I learned some personal lessons in trust in the course of 2010 when I became the second of three board members to resign from the fizzling Catholics4Equality, but that was small in comparison to what our entire LGBT community learned about trust in the areas of religion, government and activism.
While there is nothing wrong with folks feathering their personal nests while championing our collective interests, there is much wrong with insincere and often deceitful representation in the name of justice. Here's how I have honed my handle on the truth about the efforts that impact us.
Entities like Bilerico have helped us see the events of 2010 more clearly. Where would we be if we had to rely on lobbyists, apologists, bishops, politicians and mainstream media for direction? Did we as LGBT activists or writers press our own agenda? Of course we did, and very often fought over control of that agenda like a group of squabbling children grabbing all at once at the Rubik's Cube of LGBT rights.
I don't bemoan that. Committee work is never neat, and over the last twelve months, surveys have shown that attitudes are changing in our favor. The fear of living next door to a married queer couple is dissipating. The fear of showering next to an out gay soldier is becoming little more than a late night talk show joke. The fear of bullying in the lives of children is being addressed with the fervor that fueled the eradication of polio fifty years ago.
Sadly, in the process of these accomplishments, I lost a significant amount of trust.
I stopped trusting the words of our President assuring us that he really holds our interests in heart. Passing the repeal of DADT in the final moments of the year spoke volumes about his dread of the repercussive voice of our community more than about his actual intentions.
I stopped trusting in the secret good will of gay priests and bishops and cardinals, some of whom I have known for decades. I had hoped they would knock themselves out trying to bridge the huge distance between an oddly befuddled old pope and the faithful that they claim to love, as do shepherds guide and protect their flock. The terrible fact that not one member of the hierarchy produced an "It Gets Better" video was one among several final straws.
I stopped trusting many of our major LGBT activist groups. While the mission statements of such entities hold water for us, the flow of money that translates to potable sustenance is an unjustifiable trickle. It would not at all surprise me if 2011 marked a growth in local LGBT vigilante activism - swift and covert - directed against locally oppressive persons and institutions. Having personalized the face of LGBT America, we will now begin to settle our disputes as do neighbors with adjoining picket fences. Will this be the price or the prize of visibility?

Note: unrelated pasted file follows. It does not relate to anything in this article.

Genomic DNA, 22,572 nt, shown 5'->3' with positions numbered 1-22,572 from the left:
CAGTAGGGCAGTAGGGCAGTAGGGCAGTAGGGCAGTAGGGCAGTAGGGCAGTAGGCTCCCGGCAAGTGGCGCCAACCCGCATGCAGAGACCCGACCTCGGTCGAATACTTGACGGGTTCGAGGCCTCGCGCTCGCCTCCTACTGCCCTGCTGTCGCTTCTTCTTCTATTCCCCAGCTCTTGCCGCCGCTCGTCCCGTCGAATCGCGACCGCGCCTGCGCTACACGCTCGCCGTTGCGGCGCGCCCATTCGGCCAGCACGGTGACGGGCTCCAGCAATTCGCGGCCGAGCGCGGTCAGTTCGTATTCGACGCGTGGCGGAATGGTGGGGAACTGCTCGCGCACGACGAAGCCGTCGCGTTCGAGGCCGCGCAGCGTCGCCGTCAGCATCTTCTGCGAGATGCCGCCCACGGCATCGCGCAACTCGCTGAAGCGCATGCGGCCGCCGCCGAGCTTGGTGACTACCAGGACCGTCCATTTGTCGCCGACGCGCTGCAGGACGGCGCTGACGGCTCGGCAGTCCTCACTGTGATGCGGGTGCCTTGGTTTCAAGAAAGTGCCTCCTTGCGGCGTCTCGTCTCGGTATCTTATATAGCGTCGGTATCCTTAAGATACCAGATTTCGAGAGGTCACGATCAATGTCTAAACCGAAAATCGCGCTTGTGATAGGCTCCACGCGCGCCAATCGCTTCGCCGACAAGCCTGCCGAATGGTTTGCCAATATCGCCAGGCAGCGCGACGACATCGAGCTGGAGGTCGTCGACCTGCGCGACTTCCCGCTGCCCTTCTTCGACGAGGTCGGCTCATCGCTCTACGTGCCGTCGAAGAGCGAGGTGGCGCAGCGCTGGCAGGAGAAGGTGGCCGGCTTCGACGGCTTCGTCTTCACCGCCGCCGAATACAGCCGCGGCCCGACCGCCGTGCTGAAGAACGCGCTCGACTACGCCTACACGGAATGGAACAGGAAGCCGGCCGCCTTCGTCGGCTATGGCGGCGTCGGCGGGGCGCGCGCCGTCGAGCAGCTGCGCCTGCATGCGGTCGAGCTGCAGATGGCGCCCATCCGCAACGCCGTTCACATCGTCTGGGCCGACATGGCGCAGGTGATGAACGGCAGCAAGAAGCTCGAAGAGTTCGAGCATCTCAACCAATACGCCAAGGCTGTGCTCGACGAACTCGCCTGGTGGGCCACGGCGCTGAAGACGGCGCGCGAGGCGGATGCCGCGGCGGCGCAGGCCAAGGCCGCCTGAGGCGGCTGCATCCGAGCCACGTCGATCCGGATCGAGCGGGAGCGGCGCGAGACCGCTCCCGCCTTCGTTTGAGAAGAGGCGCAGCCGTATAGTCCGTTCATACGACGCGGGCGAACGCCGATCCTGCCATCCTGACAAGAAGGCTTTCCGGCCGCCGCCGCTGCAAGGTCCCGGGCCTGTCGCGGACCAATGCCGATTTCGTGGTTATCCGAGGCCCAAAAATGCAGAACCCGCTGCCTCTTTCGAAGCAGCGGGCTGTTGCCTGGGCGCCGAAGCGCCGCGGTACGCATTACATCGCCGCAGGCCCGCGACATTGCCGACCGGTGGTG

I stopped trusting that somewhere in the unseen laboratories of national health officials, medical geniuses were burning midnight oil to find a way to vanquish HIV. I still hope that the prospect of a Nobel prize and monumental recognition will be enough to energize those brilliant researchers who continue to astound me with what they learn about those tiny voracious and bellicose universes that spin and forage unchecked downstream in our blood. I still believe I'll live to see the end of this nightmare.
I have stopped trusting in a national recovery and renaissance. Everything recent that has happened in our American automobile and banking industries - and our rather docile acceptance of those gross inefficiencies - makes me glad I have some cash socked away in a Canadian bank.
I have stopped trusting that in my lifetime, tens of millions of us will be using adjacent sea water rather than precious fresh water to flush down our toilets, or that I will be able to convince my condo board that our roof should be supporting solar panels or, God forbid, a wind mill.
Finally, I have stopped trusting my own hopes of an exciting afterlife. Every day, I dissect my motives for trusting that the universe intends my eternal life in some format or another. Maybe, after awhile, you just stop. Like a car that doesn't know it's been running out of gas. The passengers get out of you and find other ways of going somewhere. That's all. And in my head, there is always snow seen through a nearby street lamp, and the clatter of revelry in a nearby cafe. A darkness, not sad but peaceful. The knowing echo of your steps on the sidewalk. I wonder if that isn't enough for all time.
Anyway, I've miles and years to go before I solve that mystery. Meanwhile, I intend to devote 2011 to caring for my husband, friends and readers who put up with my perpetually imperfect performance. You doggedly dazzle me and in you I will trust.
(Photo via Señor Codo's Flickr photostream)